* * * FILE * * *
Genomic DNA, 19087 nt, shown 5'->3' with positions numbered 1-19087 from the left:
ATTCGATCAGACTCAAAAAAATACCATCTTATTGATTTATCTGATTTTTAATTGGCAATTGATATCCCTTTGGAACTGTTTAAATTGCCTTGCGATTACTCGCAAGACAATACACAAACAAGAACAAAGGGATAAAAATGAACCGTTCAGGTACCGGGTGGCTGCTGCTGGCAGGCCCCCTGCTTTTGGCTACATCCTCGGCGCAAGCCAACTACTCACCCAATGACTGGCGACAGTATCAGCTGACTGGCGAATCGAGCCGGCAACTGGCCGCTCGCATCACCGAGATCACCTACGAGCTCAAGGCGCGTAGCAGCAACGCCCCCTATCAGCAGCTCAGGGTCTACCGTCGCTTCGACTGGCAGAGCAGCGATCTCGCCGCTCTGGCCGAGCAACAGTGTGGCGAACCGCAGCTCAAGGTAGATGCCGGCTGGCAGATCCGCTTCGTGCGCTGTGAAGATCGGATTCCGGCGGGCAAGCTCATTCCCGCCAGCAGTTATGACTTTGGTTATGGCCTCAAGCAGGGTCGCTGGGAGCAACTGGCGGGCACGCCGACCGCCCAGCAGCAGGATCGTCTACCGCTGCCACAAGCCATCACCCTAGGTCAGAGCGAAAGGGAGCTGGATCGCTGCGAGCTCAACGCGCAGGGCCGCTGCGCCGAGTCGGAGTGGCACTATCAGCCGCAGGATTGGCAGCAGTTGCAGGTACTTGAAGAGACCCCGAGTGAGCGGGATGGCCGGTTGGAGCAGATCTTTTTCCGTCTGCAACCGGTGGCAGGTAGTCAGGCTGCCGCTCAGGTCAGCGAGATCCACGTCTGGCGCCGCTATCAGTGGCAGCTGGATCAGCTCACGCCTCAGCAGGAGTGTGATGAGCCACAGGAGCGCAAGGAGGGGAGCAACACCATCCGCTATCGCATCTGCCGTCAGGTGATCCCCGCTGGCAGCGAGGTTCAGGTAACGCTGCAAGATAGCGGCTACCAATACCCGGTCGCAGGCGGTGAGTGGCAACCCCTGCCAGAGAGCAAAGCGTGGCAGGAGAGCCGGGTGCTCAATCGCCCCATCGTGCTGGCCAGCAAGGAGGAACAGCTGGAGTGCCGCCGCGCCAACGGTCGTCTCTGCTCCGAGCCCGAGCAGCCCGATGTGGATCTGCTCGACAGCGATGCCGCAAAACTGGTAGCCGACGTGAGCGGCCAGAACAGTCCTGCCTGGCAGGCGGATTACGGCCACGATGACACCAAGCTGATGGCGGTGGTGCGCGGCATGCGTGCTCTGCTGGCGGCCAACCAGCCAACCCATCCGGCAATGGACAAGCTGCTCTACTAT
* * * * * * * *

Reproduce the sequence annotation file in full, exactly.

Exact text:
Genomic DNA, 19087 nt, shown 5'->3' with positions numbered 1-19087 from the left:
ATTCGATCAGACTCAAAAAAATACCATCTTATTGATTTATCTGATTTTTAATTGGCAATTGATATCCCTTTGGAACTGTTTAAATTGCCTTGCGATTACTCGCAAGACAATACACAAACAAGAACAAAGGGATAAAAATGAACCGTTCAGGTACCGGGTGGCTGCTGCTGGCAGGCCCCCTGCTTTTGGCTACATCCTCGGCGCAAGCCAACTACTCACCCAATGACTGGCGACAGTATCAGCTGACTGGCGAATCGAGCCGGCAACTGGCCGCTCGCATCACCGAGATCACCTACGAGCTCAAGGCGCGTAGCAGCAACGCCCCCTATCAGCAGCTCAGGGTCTACCGTCGCTTCGACTGGCAGAGCAGCGATCTCGCCGCTCTGGCCGAGCAACAGTGTGGCGAACCGCAGCTCAAGGTAGATGCCGGCTGGCAGATCCGCTTCGTGCGCTGTGAAGATCGGATTCCGGCGGGCAAGCTCATTCCCGCCAGCAGTTATGACTTTGGTTATGGCCTCAAGCAGGGTCGCTGGGAGCAACTGGCGGGCACGCCGACCGCCCAGCAGCAGGATCGTCTACCGCTGCCACAAGCCATCACCCTAGGTCAGAGCGAAAGGGAGCTGGATCGCTGCGAGCTCAACGCGCAGGGCCGCTGCGCCGAGTCGGAGTGGCACTATCAGCCGCAGGATTGGCAGCAGTTGCAGGTACTTGAAGAGACCCCGAGTGAGCGGGATGGCCGGTTGGAGCAGATCTTTTTCCGTCTGCAACCGGTGGCAGGTAGTCAGGCTGCCGCTCAGGTCAGCGAGATCCACGTCTGGCGCCGCTATCAGTGGCAGCTGGATCAGCTCACGCCTCAGCAGGAGTGTGATGAGCCACAGGAGCGCAAGGAGGGGAGCAACACCATCCGCTATCGCATCTGCCGTCAGGTGATCCCCGCTGGCAGCGAGGTTCAGGTAACGCTGCAAGATAGCGGCTACCAATACCCGGTCGCAGGCGGTGAGTGGCAACCCCTGCCAGAGAGCAAAGCGTGGCAGGAGAGCCGGGTGCTCAATCGCCCCATCGTGCTGGCCAGCAAGGAGGAACAGCTGGAGTGCCGCCGCGCCAACGGTCGTCTCTGCTCCGAGCCCGAGCAGCCCGATGTGGATCTGCTCGACAGCGATGCCGCAAAACTGGTAGCCGACGTGAGCGGCCAGAACAGTCCTGCCTGGCAGGCGGATTACGGCCACGATGACACCAAGCTGATGGCGGTGGTGCGCGGCATGCGTGCTCTGCTGGCGGCCAACCAGCCAACCCATCCGGCAATGGACAAGCTGCTCTACTAT